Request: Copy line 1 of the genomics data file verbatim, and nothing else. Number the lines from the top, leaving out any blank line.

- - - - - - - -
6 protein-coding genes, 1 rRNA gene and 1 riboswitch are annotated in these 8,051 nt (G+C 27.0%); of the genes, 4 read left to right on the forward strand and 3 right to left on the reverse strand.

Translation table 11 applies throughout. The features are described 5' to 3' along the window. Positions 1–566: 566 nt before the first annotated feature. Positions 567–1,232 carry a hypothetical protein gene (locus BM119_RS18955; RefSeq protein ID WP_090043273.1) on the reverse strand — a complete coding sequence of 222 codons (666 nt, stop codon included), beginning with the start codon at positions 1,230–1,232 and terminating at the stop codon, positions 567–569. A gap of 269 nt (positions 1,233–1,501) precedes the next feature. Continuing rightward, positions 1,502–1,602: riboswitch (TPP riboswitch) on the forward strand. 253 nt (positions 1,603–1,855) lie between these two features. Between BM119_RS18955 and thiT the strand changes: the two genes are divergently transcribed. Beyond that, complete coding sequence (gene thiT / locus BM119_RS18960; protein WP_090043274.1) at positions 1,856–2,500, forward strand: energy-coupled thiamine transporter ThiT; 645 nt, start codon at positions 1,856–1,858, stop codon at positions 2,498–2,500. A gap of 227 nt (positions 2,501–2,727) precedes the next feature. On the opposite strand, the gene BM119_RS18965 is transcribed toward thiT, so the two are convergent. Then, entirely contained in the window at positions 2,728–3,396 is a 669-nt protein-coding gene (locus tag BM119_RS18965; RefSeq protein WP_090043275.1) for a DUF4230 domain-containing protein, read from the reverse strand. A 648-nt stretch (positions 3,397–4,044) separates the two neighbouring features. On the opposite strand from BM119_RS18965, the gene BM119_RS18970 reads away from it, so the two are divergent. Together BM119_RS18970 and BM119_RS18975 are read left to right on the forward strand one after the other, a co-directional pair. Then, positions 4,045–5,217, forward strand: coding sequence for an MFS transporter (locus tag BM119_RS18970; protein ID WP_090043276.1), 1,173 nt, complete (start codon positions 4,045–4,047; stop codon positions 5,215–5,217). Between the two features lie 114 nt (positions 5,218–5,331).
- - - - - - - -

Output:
6 protein-coding genes, 1 rRNA gene and 1 riboswitch are annotated in these 8,051 nt (G+C 27.0%); of the genes, 4 read left to right on the forward strand and 3 right to left on the reverse strand.